“Defense is superior to opulence.”
Stock market bulls pulled out all of their guns yesterday. From the Fed’s James Bullard beating his chest on the potential for QG3, to the Saudis banging out barrels of oil, and the media professing that the Libyan nut-job had been shot – it was all out there. Central Planners of the world unite!
Yes, it’s sad – but it’s true. The other side of the Big Government Intervention trade has been price volatility. What can the Almighty Government do for us next? Price “stability” mandate of the Federal Reserve Act of 1913 be damned. This casino is open for business.
Can US stock market bulls handle three consecutive down days anymore? The Europeans were amazingly able to stomach four. After a 3-day -2.8% drop from this intermediate-term cycle’s closing high in the SP500 of 1343, the question remains – can the bulls defend their critical support lines?
Government Supports in this market are crystal clear: immediately after the St Louis Fed dove opened his mouth, the US Dollar got Bullarded (new wiki synonym for debauched). At the same time the Saudis predictably defended their Kingdom.
Quantitative Supports are less clear: with so many of Wall Street’s finest still using the 50 and 200 day moving averages as their point and click concepts of revisionist risk management, it’s become both entertaining and frightening to watch. The bulls panic when there’s such a big gap between last price the and nearest one-factor price momentum reference point (the 50-day for the SP500 is down at 1287).
I used to do that – trade on emotion. When I was in college, someone invented the internet. And I was immediately able to punch a moving average into a chart. Then I started doing it with lots of charts. Then I started trading and realized by 2001 that I needed a lot of beers to convince myself that a simple moving average was going to be the elixir of my stock picking life.
I wrote about a basic 3-factor setup that I use in my multi-factor, multi-duration, risk management model earlier this week – PRICE, VOLUME, and VOLATILITY. So rather than attempting to make any more average-at-best jokes in a Friday note, I’ll just get on with it and show you some immediate-term TRADE lines of support and resistance.
SP500 (see attached chart)
The inverse correlation between the SP500 and the VIX is a critical one to consider when mapping out the probability of the US stock market holding onto its bullish intermediate-term TREND. What’s most interesting about the current setup is that when you expand your duration to 3 months-or-more (our TREND duration) as opposed to 3 weeks-or-less (our TRADE duration), both the SP500 and the VIX are bullishly positioned. One of the two has got to give.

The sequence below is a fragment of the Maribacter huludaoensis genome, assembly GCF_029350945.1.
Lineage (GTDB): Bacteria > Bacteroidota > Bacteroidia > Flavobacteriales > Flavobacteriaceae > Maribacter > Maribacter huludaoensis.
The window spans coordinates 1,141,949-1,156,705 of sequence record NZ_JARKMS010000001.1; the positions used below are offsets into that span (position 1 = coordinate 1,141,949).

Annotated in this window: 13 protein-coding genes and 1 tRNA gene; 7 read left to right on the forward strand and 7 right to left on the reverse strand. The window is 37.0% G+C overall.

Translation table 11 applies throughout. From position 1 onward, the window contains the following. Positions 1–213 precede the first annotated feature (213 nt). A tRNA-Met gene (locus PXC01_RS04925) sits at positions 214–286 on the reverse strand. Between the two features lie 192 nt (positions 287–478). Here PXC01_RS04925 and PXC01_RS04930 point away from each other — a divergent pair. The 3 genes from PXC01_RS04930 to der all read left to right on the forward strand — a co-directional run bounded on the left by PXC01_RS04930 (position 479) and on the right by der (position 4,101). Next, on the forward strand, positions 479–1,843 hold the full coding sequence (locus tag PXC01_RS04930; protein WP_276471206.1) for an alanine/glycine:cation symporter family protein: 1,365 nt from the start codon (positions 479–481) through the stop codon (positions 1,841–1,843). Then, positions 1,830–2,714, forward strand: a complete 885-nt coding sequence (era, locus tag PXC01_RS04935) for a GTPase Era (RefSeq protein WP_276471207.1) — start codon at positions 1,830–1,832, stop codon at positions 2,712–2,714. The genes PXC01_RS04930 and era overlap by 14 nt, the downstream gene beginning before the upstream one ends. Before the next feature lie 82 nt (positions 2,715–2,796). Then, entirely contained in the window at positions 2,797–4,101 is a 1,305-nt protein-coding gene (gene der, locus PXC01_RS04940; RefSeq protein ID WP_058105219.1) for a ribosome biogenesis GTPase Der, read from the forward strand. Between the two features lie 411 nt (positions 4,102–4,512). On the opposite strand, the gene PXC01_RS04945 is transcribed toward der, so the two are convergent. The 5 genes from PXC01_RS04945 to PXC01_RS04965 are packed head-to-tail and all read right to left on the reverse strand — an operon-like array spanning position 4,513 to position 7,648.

Here are those two critical intermediate-term TREND lines of support:
For now, the better benefit of the doubt should be given to the stock market bulls. With the SP500 still up +93.2% from where we got bullish on US Equities in March of 2009, a tremendous amount of price momentum has been baked into this bullish cake.
Additionally, the immediate-term move in Big Government Sponsored Volatility (VIX) has been surreal (the VIX is UP +37% since February the 11th!). And most 3.5-4.5 standard deviation moves in price (oil just had one too) are subject to immediate-term mean reversion corrections.
All that said, the coming days will be critical to monitor from a PRICE, VOLUME, and VOLATILITY perspective. The fundamental Global Macro overlay of Growth Slowing as Inflation Accelerates will also be key to measure in real-time.
Most Asian and Emerging stock markets are already broken on both our TRADE and TREND durations. Concurrent VOLUME and VOLATILITY signals continue to support the bearish case for our short positions from Emerging Markets (EEM) to Brazil (EWZ).
Here at home, I maintain that the Superior Defense for America’s long-term prosperity is defending the US Dollar rather than debauching it. I want to stand alongside the brave men and women wearing Canadian and American jerseys who recognize that the names on the front of our jerseys mean more than the ones on our backs (Herb Brooks). It’s time to stop begging for Saudi barrels and Quantitative Guessing. It’s time to stand up and be accountable.
My immediate term support and resistance lines for the SP500 are 1295 and 1326, respectively.
Best of luck out there today,
Keith R. McCullough
Chief Executive Officer
This note was originally published at 8am on February 22, 2011. INVESTOR and RISK MANAGER SUBSCRIBERS have access to the EARLY LOOK (published by 8am every trading day) and PORTFOLIO IDEAS in real-time.
“The natural progress of things is for liberty to yield and government to gain ground.”
I went into this President’s Day weekend writing an intraday note at 3PM EST on Friday titled “Exhaustion.” I wasn’t talking about my physical state. Ex-snow shoveling, I’ve been managing with my peg leg in an air cast just fine. I was writing about the US stock market’s risk management setup.
In the most immediate-term duration (today), US stock-centric investors are going to realize that there is indeed risk to a market that’s been rallying to higher-intermediate-term highs on low-volume and negative skew. From a long-term TAIL perspective, US stocks are simply making lower-highs.
Lower-highs can be lethal to returns, particularly if confirmed by fundamentals that perpetuate lower prices. While plenty a perma-dancing-bull can tell you that the US stock market is “cheap” (if they use the wrong margin and earnings assumptions in their SP500 estimates), this type of storytelling isn’t new to your average American.
After all that we’ve been through in the last 3-years my sense is that Americans get it. Americans get leadership. Americans get liberty. Americans get transparency, accountability, and trust.
Before I take a step back recapping last week’s most important weekly moves, allow me to remind you what risks Main Street Americans see to the US economy:
So when the S&P Futures are down 18 points like they are this morning, there are obviously more than a few relatively large risks that the “fundamentalist” might point toward.
There is also this other little risk management critter called The Rest of The World that central planning folks in Washington, DC seem to think are simply being affected by “supply and demand” as opposed to anything that’s right here in our own back yard.
Given that 85% of all foreign exchange transactions are in US Dollars, and the US Dollar continues to be debauched, we think the following week-over-week moves in Global Macro are critical correlated risks to manage around:
So how could US investors bid up volatility at the same time as the institutional performance chasing community bids up the price of US stocks? Maybe it wasn’t US only investors…
Maybe, just maybe, The Rest of the World remembers that deficit spending and dollar devaluation strategies don’t work out so well in the end. Maybe some Americans themselves remember what Presidents Nixon and Carter did to the US Dollar in the 1970s. Maybe history remembers The Inflation.